Mostly we just stayed around the camper and relaxed, although we did walk into town one day to buy bread and vegies. We had good mobile reception for internet, so we caught up on reading and updating posts, washed a few clothes and then recycled the water by washing some dust and sea mist from Berta’s cab. There were people around enjoying the lake, but it had a rocky beach so neither of us was tempted to put our feet in the water. We also had the suspicion that it would be quite cold. We stayed 3 days. On our last evening we had a visit from a woman who lived across the road. She came with her teenage granddaughter and they were both very friendly and interested in what we were doing. While they were there a German man, who had stopped to chat on our first night, arrived with his Chilean wife. He works in a German school in Temuco, and they have a holiday house on the lake. They invited us to their house for the evening and we spent a pleasant time with the two of them.

The next afternoon we left town and drove on around the lake. The woman from across the road had told us that the road was paved all the way around the lake. Well, that is certainly the intention, and in places it is being worked on, but it is not yet a fact. We hit ripio after about 10 km, and from then on it was roadwork all the way to Riñinahue. The last bit was driven on a newly tarred road but there were no edges completed so it was slow going, especially as it went also a bit steeply up and down.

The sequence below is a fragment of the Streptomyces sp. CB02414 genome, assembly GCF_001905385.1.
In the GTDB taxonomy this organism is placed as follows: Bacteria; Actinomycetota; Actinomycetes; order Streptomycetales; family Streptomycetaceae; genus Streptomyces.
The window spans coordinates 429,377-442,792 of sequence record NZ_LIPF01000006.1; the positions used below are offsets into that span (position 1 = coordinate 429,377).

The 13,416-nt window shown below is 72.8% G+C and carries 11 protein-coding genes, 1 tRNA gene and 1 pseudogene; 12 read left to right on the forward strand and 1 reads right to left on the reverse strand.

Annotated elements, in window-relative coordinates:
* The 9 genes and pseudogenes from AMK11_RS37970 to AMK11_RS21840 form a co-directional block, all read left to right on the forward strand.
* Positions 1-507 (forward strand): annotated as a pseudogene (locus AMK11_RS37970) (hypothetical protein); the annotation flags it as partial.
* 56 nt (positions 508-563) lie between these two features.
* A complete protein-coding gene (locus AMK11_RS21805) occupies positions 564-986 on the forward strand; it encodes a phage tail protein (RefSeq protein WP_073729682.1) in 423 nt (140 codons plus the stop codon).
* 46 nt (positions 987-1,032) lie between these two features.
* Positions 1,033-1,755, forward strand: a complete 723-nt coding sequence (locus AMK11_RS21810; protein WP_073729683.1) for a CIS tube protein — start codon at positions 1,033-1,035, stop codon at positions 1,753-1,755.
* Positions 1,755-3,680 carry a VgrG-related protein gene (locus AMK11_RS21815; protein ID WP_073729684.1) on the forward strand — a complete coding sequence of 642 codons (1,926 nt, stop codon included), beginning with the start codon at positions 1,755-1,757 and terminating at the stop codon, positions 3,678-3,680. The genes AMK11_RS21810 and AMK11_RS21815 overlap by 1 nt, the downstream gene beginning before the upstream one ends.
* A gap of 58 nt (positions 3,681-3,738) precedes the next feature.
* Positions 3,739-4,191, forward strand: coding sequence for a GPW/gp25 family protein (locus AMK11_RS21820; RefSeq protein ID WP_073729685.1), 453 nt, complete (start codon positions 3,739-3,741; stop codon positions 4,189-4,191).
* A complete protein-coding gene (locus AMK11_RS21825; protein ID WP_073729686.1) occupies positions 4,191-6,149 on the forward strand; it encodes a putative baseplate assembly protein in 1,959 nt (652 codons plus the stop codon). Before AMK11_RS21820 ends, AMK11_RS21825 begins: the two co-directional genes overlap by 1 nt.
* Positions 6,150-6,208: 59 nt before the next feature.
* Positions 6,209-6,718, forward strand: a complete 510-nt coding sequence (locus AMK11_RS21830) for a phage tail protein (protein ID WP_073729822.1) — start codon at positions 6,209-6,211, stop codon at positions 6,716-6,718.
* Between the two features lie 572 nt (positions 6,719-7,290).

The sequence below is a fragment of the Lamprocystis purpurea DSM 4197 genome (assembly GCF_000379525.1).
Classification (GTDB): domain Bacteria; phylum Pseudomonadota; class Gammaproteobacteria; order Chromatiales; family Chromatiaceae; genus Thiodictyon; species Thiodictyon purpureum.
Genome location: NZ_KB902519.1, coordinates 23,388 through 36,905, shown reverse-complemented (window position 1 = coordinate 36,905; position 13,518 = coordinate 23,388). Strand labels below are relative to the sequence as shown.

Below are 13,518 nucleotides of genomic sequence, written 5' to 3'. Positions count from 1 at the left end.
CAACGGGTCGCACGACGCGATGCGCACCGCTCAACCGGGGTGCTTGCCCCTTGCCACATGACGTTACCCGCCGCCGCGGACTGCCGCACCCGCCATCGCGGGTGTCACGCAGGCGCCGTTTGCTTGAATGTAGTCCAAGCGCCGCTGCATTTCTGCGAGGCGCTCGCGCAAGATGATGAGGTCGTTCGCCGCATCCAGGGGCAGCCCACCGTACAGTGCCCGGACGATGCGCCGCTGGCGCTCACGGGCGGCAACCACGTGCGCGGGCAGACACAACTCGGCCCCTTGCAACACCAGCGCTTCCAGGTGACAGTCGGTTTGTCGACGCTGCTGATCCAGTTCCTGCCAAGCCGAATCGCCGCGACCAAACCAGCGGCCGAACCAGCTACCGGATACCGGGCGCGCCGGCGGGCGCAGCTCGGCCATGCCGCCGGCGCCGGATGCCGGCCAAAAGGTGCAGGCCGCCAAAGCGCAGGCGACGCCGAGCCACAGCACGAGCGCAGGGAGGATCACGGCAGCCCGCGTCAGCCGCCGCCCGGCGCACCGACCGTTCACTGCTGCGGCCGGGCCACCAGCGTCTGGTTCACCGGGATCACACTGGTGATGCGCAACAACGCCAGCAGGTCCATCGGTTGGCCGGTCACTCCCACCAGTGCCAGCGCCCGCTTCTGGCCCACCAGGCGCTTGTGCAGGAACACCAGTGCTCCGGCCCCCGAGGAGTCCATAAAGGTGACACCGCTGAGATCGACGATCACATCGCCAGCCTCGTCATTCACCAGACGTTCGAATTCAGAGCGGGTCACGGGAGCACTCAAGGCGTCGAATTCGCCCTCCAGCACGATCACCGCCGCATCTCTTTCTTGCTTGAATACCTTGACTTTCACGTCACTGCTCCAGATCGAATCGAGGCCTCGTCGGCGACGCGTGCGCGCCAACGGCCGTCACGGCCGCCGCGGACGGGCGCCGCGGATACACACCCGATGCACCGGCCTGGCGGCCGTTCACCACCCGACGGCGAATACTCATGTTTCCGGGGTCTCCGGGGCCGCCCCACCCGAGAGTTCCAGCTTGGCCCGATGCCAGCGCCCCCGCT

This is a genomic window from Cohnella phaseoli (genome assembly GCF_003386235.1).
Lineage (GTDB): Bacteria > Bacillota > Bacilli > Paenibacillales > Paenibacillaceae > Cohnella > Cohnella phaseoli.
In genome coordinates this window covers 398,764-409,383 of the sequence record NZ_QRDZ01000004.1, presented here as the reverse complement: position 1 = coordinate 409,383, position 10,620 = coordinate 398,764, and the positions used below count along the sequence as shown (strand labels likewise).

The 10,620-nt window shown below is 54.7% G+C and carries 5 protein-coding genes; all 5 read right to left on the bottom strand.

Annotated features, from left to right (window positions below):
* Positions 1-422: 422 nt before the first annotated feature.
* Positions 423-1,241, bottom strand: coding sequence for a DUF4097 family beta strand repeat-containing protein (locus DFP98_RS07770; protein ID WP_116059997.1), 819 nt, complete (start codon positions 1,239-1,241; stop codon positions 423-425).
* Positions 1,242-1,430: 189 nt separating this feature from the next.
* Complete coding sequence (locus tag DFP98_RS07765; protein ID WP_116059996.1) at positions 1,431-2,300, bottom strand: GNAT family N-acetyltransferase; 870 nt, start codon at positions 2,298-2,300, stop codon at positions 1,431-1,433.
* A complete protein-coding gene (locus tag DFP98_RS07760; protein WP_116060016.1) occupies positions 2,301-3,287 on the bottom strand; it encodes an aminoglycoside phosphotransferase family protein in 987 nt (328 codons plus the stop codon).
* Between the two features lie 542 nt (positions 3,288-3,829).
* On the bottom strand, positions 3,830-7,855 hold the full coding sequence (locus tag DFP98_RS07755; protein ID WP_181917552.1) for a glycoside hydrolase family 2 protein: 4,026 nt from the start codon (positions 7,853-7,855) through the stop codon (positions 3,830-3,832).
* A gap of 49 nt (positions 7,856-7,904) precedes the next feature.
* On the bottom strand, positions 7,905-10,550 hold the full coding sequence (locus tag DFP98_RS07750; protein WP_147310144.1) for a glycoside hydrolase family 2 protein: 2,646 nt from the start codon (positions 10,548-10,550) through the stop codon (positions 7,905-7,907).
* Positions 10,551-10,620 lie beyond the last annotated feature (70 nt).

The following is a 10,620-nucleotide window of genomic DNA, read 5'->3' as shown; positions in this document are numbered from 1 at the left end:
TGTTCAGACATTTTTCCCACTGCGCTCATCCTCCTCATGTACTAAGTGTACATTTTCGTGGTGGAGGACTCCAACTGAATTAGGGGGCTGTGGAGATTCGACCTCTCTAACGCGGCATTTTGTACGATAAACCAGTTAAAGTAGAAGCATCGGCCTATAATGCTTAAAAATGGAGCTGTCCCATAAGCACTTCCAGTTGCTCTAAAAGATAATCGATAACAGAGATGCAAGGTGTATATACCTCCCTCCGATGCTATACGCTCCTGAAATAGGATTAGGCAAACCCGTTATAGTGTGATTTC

When we arrived in Riñinahue, just 25km from Lago Ranco, we took a road signposted to the Playa. It was a very good, wide road with no low branches or wires, even though it was also ripio. But then we passed a school and it deteriorated very quickly. 4-wheel drive was necessary, and the steep down- and up-hill parts were so heavily corrugated it was very slow going. But we arrived at the lake and found a reasonably good spot to park.

Beautiful sunset at Playa Riñinahue, Lago Ranco

Beautiful sunset at Playa Riñinahue, Lago Ranco

We relaxed and had dinner then went to the beach to watch the sunset. The beach is covered with volcanic rock in the form of small to very tiny pebbles – it almost looks like black sand in places but it isn’t that fine. As the sun set and the sky lit up, the few people who were on the beach gradually left, until we were alone. Once again we had found a very beautiful place – we stayed 2 nights!

During these 5 days of rest, relaxation and generally slowing down, we decided that we would not go further north through the lakes of Chile, but instead turn our direction towards Argentina. The German we met in Lago Ranco encouraged us in this. He had told us that the road to the border, which originates in Osorno, comes out in Argentina at the south end of the 7 lakes drive, which was exactly where we wanted to be. So when we left this second idyllic place, we drove on around the lake to return to Rio Bueno. But there were still some gems to discover on this drive.